Exploring Residential Mobility As a Spatial Practice Via Qualitative Interviews, Quantitative Survey and Agent Based Modeling
In a step-wise design, we included inductive and deductive steps, qualitative and quantitative approaches and finally the construction of an agent-based model to simulate futurehouseholds residential mobility patterns. Firstly, we explored mobility practices by means of in-depth interviews from which we derived context-appropriate information on the orientations and decision criteria of residents. Here, space is included as the life worlds of interviewees.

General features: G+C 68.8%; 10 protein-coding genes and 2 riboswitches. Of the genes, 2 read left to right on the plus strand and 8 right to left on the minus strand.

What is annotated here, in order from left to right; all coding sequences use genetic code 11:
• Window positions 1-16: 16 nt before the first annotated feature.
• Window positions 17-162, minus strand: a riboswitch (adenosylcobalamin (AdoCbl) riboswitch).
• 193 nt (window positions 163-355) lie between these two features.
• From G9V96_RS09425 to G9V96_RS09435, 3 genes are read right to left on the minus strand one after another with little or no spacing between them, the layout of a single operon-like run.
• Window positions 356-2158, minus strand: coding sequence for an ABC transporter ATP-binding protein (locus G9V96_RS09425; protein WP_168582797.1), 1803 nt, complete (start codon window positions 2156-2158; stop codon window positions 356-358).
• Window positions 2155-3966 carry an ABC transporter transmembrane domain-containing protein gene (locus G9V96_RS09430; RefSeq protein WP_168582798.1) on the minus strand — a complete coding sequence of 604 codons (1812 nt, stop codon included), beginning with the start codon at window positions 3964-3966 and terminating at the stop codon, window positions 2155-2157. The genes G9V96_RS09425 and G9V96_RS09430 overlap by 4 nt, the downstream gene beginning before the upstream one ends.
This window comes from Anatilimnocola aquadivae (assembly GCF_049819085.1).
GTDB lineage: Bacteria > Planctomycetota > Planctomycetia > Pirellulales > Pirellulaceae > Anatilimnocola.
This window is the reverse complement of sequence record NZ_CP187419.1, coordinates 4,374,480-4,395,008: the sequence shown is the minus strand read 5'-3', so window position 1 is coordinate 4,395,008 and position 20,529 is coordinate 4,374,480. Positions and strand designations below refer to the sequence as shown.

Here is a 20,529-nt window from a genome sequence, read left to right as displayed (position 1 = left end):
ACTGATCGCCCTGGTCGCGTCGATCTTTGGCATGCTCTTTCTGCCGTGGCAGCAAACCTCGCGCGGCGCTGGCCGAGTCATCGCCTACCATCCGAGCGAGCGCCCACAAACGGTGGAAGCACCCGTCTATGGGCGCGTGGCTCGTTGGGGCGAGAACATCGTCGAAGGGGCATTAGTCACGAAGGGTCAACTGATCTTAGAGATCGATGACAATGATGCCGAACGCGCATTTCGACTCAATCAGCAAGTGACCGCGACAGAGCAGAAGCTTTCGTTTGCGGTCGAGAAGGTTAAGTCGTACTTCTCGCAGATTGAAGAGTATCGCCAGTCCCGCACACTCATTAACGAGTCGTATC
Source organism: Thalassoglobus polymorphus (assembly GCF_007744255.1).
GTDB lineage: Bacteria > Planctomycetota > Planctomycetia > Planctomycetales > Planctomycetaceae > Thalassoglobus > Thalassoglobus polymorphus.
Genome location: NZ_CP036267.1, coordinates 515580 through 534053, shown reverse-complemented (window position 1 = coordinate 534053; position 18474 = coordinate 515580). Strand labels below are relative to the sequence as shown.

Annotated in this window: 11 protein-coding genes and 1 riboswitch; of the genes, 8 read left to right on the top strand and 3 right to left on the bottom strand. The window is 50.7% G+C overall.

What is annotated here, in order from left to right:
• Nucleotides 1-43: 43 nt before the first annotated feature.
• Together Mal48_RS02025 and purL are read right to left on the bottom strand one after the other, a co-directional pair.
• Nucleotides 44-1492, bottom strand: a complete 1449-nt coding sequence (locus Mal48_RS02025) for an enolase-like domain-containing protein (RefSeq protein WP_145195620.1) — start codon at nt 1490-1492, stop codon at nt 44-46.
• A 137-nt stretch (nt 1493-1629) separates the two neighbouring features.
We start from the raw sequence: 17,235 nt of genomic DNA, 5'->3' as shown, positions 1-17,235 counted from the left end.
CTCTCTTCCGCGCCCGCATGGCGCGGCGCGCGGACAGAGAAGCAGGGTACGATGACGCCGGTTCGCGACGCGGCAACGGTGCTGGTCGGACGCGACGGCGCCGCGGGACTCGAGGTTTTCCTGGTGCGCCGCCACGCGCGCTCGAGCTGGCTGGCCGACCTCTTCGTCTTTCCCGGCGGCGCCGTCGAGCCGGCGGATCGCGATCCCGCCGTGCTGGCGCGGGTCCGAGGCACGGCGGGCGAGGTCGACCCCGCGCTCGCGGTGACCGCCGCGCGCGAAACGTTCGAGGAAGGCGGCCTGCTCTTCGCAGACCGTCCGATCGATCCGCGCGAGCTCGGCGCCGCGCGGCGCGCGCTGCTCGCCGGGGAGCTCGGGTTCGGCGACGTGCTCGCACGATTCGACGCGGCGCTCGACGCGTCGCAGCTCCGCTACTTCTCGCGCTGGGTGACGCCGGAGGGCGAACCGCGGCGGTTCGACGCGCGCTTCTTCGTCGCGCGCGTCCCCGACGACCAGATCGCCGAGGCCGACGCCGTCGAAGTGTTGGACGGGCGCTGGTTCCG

Secondly, from these results, we constructed a classic questionnaire survey to achieverepresentative data on the decision criteria among different social and demographic groups. In this step, administrative spatial boundaries were introduced in order to standardizequestionnaire responses. From the survey results, thirdly, we develop rules of behavior of households and simulate their decisions in an agent-based model (ABM) as a method to understand patterns emerging from individual behavior. Thus, ABMs use abstract spatial categories and typologies of spatial practices of agents (households in our case). In ABMs, space can be both an independent variable (thus influencing behaviour) and a dependent variable (if the space is influenced by human actions) In our case, space is an independentvariable in that location choice depends on the socio-spatial structures and the images attached to certain places and neighbourhoods, on distances to work-places, social networks, infrastructure access etc. Space is a dependent variable when analyzing collective householdsmigration patterns and the changed patterns of socio-spatial segregation.